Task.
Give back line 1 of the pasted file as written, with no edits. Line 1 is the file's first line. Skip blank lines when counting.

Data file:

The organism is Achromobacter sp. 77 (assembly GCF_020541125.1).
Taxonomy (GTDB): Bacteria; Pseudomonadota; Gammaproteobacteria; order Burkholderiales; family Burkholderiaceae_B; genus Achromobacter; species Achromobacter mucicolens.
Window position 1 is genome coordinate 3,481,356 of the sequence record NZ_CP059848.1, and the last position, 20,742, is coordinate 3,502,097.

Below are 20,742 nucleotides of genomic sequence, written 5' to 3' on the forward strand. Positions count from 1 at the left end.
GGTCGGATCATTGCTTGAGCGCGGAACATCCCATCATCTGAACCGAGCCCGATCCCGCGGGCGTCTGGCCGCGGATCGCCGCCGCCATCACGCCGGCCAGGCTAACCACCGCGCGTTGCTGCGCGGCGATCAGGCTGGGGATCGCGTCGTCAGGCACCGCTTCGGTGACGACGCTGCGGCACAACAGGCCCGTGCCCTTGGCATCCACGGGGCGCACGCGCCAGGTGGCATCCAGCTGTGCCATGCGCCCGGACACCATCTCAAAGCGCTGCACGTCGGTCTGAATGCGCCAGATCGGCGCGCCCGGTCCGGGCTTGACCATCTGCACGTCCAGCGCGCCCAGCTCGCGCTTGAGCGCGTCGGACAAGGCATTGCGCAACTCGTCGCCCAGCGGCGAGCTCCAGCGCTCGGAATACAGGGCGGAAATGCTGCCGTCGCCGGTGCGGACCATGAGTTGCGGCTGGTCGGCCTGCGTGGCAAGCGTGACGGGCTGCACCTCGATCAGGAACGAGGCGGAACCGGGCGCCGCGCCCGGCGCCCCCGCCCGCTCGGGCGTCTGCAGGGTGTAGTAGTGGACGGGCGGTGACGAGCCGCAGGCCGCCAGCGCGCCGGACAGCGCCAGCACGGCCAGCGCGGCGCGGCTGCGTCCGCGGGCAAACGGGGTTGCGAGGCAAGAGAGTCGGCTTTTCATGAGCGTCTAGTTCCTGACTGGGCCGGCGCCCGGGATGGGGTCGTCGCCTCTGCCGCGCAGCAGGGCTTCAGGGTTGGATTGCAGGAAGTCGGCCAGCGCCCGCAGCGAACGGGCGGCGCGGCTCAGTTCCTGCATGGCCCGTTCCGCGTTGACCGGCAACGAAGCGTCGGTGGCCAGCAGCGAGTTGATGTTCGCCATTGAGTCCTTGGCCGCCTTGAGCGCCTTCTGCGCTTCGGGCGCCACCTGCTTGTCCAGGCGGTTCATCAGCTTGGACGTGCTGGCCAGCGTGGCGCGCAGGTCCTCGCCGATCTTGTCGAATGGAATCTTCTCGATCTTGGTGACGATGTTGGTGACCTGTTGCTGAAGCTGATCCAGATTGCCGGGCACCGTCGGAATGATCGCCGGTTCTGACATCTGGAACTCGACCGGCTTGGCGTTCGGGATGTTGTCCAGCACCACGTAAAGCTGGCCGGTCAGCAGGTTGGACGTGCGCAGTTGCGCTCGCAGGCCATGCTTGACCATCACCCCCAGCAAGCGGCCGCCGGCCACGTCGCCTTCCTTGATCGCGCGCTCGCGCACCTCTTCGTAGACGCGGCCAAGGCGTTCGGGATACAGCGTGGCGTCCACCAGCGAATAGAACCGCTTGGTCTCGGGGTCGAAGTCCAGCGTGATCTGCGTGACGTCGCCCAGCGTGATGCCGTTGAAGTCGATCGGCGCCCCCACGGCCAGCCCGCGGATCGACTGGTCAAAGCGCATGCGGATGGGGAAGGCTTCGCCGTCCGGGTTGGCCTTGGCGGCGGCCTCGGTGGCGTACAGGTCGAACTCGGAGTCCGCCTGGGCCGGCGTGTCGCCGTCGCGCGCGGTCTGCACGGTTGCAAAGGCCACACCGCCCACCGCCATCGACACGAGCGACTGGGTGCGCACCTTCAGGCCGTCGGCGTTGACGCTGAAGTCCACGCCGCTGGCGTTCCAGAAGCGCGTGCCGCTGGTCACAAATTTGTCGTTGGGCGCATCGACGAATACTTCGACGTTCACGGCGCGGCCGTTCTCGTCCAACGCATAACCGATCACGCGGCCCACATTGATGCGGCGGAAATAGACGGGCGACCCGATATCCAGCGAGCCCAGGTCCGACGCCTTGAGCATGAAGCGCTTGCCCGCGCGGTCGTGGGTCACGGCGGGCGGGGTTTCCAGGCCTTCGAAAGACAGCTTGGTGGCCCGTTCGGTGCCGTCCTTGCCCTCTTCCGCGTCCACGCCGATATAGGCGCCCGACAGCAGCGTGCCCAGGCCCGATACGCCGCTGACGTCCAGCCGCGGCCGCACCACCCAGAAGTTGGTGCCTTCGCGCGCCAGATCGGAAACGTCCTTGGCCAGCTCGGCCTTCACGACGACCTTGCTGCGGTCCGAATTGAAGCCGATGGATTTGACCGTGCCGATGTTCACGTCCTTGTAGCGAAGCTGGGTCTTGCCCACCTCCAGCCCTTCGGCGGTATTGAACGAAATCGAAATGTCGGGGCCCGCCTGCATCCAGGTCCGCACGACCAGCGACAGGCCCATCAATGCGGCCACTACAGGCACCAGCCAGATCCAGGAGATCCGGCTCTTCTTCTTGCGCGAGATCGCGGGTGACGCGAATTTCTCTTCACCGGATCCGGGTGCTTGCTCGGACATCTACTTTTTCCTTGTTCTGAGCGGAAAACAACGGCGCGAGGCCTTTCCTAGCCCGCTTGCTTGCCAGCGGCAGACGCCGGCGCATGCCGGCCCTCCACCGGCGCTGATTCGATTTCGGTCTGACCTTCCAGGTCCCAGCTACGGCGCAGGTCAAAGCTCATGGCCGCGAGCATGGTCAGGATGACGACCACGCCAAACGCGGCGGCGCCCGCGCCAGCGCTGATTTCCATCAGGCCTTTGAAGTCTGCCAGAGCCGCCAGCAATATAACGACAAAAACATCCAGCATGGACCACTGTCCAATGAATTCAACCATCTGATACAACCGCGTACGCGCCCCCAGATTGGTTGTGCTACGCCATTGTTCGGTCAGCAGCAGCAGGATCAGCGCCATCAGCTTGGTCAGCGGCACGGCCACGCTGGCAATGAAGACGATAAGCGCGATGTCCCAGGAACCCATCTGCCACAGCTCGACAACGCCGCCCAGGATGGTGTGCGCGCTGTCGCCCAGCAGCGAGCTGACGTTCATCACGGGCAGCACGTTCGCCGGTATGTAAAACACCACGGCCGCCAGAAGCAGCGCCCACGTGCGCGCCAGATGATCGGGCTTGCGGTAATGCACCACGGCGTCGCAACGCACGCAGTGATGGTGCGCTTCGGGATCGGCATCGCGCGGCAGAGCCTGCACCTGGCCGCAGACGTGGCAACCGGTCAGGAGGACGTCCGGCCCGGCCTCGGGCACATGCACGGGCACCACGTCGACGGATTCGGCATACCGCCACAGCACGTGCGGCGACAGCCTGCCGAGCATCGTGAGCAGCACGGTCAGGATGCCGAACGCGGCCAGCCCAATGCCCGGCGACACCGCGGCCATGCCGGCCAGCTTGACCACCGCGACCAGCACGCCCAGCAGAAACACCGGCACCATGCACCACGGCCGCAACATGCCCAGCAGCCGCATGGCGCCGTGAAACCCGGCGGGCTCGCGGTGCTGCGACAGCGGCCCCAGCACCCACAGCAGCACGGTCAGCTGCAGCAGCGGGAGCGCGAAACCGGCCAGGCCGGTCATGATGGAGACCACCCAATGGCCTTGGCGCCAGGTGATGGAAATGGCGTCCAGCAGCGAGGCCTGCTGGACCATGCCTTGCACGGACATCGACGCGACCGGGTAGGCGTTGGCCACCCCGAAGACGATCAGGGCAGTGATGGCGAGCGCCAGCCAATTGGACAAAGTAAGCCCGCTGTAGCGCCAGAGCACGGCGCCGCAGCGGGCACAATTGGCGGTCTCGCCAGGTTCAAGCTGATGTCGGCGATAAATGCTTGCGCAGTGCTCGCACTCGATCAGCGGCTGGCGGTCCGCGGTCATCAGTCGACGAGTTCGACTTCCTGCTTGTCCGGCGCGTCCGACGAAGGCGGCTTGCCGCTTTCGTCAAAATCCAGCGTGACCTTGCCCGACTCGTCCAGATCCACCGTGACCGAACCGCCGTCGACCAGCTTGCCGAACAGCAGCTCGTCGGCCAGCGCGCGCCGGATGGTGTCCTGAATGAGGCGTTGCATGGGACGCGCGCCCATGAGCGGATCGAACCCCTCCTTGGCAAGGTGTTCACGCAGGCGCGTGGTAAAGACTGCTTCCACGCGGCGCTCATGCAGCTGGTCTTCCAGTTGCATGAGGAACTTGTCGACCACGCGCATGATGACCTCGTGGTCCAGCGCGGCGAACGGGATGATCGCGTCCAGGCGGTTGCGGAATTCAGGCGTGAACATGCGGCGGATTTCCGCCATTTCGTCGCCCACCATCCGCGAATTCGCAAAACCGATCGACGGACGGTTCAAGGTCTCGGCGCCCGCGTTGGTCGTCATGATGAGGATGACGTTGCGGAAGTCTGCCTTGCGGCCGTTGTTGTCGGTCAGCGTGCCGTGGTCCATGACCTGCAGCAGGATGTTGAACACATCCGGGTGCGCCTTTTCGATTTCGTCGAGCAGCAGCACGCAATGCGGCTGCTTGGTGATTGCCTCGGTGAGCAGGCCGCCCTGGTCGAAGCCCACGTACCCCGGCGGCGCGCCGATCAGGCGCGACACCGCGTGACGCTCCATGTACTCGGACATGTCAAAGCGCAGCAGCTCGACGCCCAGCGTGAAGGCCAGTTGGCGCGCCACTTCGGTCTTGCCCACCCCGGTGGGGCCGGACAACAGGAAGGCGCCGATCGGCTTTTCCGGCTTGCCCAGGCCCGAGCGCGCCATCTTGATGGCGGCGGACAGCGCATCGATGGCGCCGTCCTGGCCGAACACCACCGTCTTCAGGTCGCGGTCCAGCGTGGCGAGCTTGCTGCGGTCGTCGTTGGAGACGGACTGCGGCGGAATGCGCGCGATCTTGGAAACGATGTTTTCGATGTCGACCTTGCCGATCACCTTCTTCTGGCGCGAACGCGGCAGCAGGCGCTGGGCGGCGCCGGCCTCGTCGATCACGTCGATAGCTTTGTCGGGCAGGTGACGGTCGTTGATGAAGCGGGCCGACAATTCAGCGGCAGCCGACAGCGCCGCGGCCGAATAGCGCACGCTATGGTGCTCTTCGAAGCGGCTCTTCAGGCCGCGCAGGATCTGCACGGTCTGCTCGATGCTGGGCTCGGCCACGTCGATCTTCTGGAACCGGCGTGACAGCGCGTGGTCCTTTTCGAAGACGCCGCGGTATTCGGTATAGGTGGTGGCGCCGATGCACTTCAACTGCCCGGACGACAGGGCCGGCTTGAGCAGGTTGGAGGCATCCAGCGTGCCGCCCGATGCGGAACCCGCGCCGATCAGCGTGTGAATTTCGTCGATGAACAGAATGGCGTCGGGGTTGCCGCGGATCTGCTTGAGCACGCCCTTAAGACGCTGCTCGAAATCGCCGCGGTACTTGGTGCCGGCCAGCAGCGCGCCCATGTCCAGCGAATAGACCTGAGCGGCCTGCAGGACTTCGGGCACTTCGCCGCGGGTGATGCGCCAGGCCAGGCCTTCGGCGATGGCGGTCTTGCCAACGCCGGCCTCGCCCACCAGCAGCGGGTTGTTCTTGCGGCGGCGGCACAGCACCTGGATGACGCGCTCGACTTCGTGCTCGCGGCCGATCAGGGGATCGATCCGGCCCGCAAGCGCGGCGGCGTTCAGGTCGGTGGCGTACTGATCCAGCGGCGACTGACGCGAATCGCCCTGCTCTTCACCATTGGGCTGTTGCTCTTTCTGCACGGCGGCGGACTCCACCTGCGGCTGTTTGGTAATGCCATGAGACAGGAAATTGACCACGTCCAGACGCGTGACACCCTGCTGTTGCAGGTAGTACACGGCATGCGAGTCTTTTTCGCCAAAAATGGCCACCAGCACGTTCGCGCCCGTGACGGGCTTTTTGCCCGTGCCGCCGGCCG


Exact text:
The organism is Achromobacter sp. 77 (assembly GCF_020541125.1).